It is impossible to give an accurate historical run down of what women have used over the ages, because not only is it unknown what women used in most cases, unlike clothing,menstrual protection was not something that was often documented. Also, due to the nature of it being somewhat “whatever you can find to soak up blood”, and not a huge commercial industry as it is now, it can’t be pinpointed to being representative of a particular time, region or country,unlike fashion or other historical things.

The topic of menstruation has almost always been taboo in an age where the majority of people can write, and such a mundane aspect of a woman’s life was probably not important enough for people (particularly men) to document… it’s not surprising there is little documentation of what women used. Think about it – in modern biographies and autobiographies do they mention the woman’s menstrual gear of choice? no… (not unless there was something particularly different/interesting about it) it would be like documenting how you went to the toilet or blew your nose. Really only those of us who show an interest in the topic want to actually talk about it and know what was used…. How can women have known than hundreds of years later, we’d be curious :)

What We do know
(Or at least, what I know)

Since underwear as we know it (tight fitting bikini style briefs) is only a fairly recent invention too (Somewhere in the 1930s-1950s), most externally absorbing/collecting menstrual apparatus would have most likely been “belted” – held in place by use of some sort of arrangement that secured around the waist/hips/legs etc. of the wearer – as undergarments themselves were loose fitting and not able to hold the pads in place. Commercial disposable pads didn’t come onto the scene until about 1888 or 1895. Early disposable pads were not stick on, as they are today – they were instead longer and were usually held in place at the front and back by a reusable menstrual “belt”. Even after they were commercially available, they were too expensive for many women to afford. It also took women several years to be able to comfortably buy these products. One advertising company thought of a solution to the problem with tampons, and allowed women to place money into a box (so that the woman would not have to speak to the clerk to ask for them) and take a box from the counter themselves. Which doesn’t sound all that revolutionary, but it was in those days. So it took several years for disposable products to become commonplace, even after they were available.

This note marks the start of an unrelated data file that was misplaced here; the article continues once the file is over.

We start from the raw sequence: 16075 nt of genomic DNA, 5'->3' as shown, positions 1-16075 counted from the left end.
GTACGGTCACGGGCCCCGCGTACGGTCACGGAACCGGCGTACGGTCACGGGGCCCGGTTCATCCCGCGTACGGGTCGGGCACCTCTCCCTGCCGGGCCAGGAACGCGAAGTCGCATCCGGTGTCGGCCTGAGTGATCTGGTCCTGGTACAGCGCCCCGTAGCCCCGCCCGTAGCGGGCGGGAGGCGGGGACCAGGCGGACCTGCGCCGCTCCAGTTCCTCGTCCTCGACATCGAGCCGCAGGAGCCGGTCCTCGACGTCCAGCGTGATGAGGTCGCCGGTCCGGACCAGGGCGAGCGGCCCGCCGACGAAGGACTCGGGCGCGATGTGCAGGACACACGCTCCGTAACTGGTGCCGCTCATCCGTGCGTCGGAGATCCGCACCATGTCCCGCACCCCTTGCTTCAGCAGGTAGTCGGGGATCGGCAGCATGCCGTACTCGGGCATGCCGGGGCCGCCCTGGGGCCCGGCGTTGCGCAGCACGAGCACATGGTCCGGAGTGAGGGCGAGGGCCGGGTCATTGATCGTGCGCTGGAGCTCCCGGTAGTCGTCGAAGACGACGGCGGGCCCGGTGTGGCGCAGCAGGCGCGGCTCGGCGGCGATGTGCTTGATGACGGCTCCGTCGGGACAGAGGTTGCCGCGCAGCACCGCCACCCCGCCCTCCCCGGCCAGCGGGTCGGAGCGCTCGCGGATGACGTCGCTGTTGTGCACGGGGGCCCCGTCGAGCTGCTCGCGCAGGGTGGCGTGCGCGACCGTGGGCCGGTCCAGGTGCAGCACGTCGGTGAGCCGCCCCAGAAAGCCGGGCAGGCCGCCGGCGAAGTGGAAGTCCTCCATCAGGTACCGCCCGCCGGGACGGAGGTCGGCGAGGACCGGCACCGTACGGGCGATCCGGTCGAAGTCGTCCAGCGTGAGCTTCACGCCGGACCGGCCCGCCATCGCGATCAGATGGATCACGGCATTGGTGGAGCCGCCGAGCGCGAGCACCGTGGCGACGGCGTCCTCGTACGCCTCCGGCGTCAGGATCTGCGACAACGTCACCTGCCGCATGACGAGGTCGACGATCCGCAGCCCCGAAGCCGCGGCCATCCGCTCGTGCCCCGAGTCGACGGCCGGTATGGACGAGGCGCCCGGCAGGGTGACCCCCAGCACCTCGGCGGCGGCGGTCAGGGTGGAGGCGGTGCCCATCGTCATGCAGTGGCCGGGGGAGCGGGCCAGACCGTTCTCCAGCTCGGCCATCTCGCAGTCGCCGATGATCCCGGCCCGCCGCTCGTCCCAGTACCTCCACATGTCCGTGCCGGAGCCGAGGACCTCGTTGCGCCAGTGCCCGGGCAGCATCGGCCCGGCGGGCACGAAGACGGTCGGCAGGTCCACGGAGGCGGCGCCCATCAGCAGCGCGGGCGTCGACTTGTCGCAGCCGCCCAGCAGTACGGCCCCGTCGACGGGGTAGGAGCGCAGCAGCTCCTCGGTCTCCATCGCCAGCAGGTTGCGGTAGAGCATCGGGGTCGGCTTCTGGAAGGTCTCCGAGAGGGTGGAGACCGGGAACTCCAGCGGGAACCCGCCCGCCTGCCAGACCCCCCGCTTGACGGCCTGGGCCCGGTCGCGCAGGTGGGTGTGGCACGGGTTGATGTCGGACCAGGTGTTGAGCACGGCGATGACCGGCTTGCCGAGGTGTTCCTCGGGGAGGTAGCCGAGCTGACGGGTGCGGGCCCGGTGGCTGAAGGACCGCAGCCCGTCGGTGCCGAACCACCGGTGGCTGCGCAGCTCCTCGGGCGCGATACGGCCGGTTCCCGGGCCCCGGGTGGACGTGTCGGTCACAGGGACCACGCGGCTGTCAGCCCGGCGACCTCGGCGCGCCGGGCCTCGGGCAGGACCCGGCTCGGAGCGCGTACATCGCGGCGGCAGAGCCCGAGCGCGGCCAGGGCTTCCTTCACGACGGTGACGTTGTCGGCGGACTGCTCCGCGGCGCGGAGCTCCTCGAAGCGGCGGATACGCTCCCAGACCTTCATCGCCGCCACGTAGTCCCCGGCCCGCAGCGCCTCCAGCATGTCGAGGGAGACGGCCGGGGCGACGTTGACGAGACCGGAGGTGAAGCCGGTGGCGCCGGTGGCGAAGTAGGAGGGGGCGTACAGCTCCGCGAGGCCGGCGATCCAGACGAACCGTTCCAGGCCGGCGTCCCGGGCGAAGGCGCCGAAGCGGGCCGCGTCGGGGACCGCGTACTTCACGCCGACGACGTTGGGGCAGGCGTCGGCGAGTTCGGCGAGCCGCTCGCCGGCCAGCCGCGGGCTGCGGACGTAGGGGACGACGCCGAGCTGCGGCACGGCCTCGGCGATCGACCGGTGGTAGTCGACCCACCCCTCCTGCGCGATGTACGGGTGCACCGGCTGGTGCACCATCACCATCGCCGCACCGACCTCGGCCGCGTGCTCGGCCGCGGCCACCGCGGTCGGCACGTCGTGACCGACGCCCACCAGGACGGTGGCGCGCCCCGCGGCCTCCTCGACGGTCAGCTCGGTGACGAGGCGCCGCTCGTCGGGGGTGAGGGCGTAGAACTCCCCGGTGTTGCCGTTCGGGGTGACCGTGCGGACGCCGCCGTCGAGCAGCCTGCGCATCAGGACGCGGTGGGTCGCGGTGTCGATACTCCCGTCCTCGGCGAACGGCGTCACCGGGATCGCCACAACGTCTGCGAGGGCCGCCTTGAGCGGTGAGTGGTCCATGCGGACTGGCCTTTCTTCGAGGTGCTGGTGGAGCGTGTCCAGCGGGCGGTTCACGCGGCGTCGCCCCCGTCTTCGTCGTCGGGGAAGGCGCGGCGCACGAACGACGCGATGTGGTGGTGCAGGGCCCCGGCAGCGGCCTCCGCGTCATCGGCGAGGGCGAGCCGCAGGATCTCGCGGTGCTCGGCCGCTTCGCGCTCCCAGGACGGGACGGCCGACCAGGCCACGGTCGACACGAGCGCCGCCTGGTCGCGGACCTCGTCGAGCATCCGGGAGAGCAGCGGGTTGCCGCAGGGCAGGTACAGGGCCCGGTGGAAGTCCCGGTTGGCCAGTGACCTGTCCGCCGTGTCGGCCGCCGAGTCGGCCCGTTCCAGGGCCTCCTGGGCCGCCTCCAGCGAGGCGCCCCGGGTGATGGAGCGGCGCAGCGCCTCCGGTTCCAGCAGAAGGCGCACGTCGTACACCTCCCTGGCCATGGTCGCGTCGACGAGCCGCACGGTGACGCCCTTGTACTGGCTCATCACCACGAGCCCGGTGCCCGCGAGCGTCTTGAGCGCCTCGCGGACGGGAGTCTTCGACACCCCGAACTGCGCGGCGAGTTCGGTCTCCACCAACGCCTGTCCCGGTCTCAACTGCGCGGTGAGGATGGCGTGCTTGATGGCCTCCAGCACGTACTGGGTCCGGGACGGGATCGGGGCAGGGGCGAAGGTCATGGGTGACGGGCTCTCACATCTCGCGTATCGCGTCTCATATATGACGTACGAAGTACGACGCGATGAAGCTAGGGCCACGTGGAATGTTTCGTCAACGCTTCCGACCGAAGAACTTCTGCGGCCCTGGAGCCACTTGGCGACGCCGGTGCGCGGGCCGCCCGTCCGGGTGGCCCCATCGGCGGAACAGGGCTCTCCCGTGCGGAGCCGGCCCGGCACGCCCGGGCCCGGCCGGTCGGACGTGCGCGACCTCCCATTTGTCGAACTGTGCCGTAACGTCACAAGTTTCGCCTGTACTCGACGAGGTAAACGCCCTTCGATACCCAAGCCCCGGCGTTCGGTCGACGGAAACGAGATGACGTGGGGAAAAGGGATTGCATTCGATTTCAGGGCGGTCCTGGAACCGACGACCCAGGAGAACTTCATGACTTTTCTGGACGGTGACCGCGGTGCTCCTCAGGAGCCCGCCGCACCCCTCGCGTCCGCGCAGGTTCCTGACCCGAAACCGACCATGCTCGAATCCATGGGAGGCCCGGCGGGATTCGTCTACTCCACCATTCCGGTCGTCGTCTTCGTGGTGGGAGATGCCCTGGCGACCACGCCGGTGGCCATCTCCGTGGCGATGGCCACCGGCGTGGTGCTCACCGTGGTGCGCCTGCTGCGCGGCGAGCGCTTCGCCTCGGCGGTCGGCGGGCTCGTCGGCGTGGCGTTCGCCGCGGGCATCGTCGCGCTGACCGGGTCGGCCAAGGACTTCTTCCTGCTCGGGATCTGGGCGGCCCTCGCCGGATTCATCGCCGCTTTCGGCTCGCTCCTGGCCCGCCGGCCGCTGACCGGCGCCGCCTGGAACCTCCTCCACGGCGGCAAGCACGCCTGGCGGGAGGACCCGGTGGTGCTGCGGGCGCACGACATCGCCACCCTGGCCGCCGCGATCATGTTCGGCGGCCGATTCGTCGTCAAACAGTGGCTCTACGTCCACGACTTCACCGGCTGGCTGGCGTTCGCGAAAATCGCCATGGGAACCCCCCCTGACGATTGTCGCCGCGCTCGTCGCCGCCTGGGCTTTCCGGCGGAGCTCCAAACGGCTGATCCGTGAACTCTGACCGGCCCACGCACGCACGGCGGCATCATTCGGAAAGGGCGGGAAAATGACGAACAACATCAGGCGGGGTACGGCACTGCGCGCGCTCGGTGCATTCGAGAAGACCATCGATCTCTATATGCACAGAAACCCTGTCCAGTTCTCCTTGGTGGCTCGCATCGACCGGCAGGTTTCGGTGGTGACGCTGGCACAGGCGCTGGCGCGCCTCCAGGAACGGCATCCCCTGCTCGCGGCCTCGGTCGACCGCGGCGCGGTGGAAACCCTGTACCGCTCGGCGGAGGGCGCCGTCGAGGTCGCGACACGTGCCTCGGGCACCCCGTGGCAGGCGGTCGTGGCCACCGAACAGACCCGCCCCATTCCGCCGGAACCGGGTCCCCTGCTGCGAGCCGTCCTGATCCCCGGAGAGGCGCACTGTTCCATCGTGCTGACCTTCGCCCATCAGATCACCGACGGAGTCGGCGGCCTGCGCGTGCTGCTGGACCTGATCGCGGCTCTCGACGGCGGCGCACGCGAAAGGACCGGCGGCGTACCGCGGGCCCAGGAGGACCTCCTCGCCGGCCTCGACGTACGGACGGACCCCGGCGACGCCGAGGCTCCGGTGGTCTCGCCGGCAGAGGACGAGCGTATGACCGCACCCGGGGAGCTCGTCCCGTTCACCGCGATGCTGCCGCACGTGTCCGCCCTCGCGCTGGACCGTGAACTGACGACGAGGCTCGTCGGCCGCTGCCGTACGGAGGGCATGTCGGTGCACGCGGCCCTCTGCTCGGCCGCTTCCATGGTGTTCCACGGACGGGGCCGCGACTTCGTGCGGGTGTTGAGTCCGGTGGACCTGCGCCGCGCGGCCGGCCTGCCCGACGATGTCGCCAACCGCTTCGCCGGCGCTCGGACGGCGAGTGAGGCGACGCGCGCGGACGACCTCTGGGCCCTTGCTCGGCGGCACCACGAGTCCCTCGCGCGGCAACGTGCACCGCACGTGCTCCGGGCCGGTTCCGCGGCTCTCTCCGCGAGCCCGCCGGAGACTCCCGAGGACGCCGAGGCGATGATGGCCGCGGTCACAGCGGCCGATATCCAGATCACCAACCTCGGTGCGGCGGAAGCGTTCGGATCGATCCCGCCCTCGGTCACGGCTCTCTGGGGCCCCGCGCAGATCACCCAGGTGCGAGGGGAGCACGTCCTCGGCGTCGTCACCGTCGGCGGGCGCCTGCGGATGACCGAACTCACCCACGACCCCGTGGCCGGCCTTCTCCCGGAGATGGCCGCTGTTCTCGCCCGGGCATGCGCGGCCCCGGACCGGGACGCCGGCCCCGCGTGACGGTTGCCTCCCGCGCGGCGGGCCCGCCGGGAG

Nurses in the first world war created the first disposable pads by taking bandages and forming those into a pad they could throw away. The early pad companies were actually companies making bandages, and moved into pad making.